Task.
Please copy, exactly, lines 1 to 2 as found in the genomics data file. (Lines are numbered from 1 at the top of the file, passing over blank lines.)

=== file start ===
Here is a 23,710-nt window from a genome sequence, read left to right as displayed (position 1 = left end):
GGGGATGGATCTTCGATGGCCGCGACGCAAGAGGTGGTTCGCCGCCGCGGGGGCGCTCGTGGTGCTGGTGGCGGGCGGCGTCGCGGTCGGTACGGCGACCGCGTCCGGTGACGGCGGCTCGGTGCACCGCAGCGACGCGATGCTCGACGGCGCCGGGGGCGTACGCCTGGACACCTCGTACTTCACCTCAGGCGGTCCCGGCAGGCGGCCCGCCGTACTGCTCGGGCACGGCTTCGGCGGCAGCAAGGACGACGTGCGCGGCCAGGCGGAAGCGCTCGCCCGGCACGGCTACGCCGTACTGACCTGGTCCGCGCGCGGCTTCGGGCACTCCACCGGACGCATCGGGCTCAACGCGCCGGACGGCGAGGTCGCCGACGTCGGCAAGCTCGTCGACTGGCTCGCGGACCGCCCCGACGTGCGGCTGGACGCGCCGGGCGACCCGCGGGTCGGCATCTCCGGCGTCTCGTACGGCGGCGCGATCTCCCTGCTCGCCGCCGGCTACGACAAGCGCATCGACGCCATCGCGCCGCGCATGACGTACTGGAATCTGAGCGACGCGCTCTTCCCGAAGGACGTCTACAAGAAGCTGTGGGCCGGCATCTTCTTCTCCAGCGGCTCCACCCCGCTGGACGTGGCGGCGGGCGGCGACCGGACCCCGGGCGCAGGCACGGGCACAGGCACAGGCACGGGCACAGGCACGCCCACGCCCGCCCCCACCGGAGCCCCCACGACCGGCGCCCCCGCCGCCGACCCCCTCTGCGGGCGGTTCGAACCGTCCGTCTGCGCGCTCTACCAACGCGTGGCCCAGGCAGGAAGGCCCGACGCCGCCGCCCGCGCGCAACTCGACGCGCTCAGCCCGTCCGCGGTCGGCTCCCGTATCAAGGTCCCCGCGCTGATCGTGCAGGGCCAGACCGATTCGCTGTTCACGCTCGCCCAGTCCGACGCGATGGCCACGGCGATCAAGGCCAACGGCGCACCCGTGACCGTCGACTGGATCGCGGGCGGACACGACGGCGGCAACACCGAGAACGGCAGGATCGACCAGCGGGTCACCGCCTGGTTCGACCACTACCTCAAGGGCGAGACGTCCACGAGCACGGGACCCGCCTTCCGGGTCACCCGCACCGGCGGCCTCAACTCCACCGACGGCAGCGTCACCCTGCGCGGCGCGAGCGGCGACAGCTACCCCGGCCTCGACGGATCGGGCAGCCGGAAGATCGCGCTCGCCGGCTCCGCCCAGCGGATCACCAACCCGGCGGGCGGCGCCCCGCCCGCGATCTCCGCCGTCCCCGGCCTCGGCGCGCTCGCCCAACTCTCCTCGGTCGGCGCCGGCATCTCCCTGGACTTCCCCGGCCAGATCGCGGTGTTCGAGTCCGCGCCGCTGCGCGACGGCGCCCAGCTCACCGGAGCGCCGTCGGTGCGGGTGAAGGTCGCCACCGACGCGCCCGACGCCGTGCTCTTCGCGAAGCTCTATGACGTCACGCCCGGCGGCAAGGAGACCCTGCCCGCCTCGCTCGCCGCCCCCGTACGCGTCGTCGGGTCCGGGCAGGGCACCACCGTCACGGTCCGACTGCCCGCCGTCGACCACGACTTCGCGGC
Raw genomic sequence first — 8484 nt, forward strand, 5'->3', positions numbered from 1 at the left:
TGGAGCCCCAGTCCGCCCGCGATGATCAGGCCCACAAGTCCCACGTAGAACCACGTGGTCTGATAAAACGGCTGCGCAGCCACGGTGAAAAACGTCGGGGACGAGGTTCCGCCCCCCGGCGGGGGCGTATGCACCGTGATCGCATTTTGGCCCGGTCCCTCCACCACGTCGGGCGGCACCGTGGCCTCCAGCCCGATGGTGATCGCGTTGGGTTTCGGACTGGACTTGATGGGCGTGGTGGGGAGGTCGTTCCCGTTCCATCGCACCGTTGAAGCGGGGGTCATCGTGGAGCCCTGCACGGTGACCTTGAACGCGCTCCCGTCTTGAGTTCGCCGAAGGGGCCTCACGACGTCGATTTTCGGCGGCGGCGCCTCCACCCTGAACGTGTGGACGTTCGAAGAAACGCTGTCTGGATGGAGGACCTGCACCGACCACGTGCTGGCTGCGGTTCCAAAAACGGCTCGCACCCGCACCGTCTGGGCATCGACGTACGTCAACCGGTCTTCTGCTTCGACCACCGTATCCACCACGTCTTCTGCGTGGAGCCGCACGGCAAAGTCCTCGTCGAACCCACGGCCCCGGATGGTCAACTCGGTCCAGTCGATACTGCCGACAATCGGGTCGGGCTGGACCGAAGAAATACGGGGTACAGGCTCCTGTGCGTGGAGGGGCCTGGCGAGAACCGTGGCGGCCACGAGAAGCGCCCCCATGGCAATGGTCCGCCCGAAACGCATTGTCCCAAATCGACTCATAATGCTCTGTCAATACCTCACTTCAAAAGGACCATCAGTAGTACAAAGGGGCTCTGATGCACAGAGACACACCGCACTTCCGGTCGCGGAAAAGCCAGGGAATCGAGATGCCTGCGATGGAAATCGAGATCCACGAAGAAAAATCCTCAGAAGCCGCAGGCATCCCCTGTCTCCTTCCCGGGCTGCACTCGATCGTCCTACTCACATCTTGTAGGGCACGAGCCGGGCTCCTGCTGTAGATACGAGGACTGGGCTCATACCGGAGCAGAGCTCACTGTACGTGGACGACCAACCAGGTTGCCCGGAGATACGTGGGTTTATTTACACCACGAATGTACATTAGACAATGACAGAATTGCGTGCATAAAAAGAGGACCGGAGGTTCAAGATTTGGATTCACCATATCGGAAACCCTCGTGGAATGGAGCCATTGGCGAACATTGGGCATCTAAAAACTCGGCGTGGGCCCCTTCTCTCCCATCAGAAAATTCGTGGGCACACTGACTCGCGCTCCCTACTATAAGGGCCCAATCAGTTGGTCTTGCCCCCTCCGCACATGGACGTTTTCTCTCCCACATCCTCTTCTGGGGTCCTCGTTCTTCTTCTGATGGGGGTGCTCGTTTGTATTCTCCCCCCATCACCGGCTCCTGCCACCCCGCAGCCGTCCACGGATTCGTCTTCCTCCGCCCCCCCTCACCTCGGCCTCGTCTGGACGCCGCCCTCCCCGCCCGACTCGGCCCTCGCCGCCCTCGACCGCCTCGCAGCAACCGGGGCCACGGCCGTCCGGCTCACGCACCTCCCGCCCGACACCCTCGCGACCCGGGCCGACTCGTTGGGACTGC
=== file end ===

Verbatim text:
Here is a 23,710-nt window from a genome sequence, read left to right as displayed (position 1 = left end):
GGGGATGGATCTTCGATGGCCGCGACGCAAGAGGTGGTTCGCCGCCGCGGGGGCGCTCGTGGTGCTGGTGGCGGGCGGCGTCGCGGTCGGTACGGCGACCGCGTCCGGTGACGGCGGCTCGGTGCACCGCAGCGACGCGATGCTCGACGGCGCCGGGGGCGTACGCCTGGACACCTCGTACTTCACCTCAGGCGGTCCCGGCAGGCGGCCCGCCGTACTGCTCGGGCACGGCTTCGGCGGCAGCAAGGACGACGTGCGCGGCCAGGCGGAAGCGCTCGCCCGGCACGGCTACGCCGTACTGACCTGGTCCGCGCGCGGCTTCGGGCACTCCACCGGACGCATCGGGCTCAACGCGCCGGACGGCGAGGTCGCCGACGTCGGCAAGCTCGTCGACTGGCTCGCGGACCGCCCCGACGTGCGGCTGGACGCGCCGGGCGACCCGCGGGTCGGCATCTCCGGCGTCTCGTACGGCGGCGCGATCTCCCTGCTCGCCGCCGGCTACGACAAGCGCATCGACGCCATCGCGCCGCGCATGACGTACTGGAATCTGAGCGACGCGCTCTTCCCGAAGGACGTCTACAAGAAGCTGTGGGCCGGCATCTTCTTCTCCAGCGGCTCCACCCCGCTGGACGTGGCGGCGGGCGGCGACCGGACCCCGGGCGCAGGCACGGGCACAGGCACAGGCACGGGCACAGGCACGCCCACGCCCGCCCCCACCGGAGCCCCCACGACCGGCGCCCCCGCCGCCGACCCCCTCTGCGGGCGGTTCGAACCGTCCGTCTGCGCGCTCTACCAACGCGTGGCCCAGGCAGGAAGGCCCGACGCCGCCGCCCGCGCGCAACTCGACGCGCTCAGCCCGTCCGCGGTCGGCTCCCGTATCAAGGTCCCCGCGCTGATCGTGCAGGGCCAGACCGATTCGCTGTTCACGCTCGCCCAGTCCGACGCGATGGCCACGGCGATCAAGGCCAACGGCGCACCCGTGACCGTCGACTGGATCGCGGGCGGACACGACGGCGGCAACACCGAGAACGGCAGGATCGACCAGCGGGTCACCGCCTGGTTCGACCACTACCTCAAGGGCGAGACGTCCACGAGCACGGGACCCGCCTTCCGGGTCACCCGCACCGGCGGCCTCAACTCCACCGACGGCAGCGTCACCCTGCGCGGCGCGAGCGGCGACAGCTACCCCGGCCTCGACGGATCGGGCAGCCGGAAGATCGCGCTCGCCGGCTCCGCCCAGCGGATCACCAACCCGGCGGGCGGCGCCCCGCCCGCGATCTCCGCCGTCCCCGGCCTCGGCGCGCTCGCCCAACTCTCCTCGGTCGGCGCCGGCATCTCCCTGGACTTCCCCGGCCAGATCGCGGTGTTCGAGTCCGCGCCGCTGCGCGACGGCGCCCAGCTCACCGGAGCGCCGTCGGTGCGGGTGAAGGTCGCCACCGACGCGCCCGACGCCGTGCTCTTCGCGAAGCTCTATGACGTCACGCCCGGCGGCAAGGAGACCCTGCCCGCCTCGCTCGCCGCCCCCGTACGCGTCGTCGGGTCCGGGCAGGGCACCACCGTCACGGTCCGACTGCCCGCCGTCGACCACGACTTCGCGGC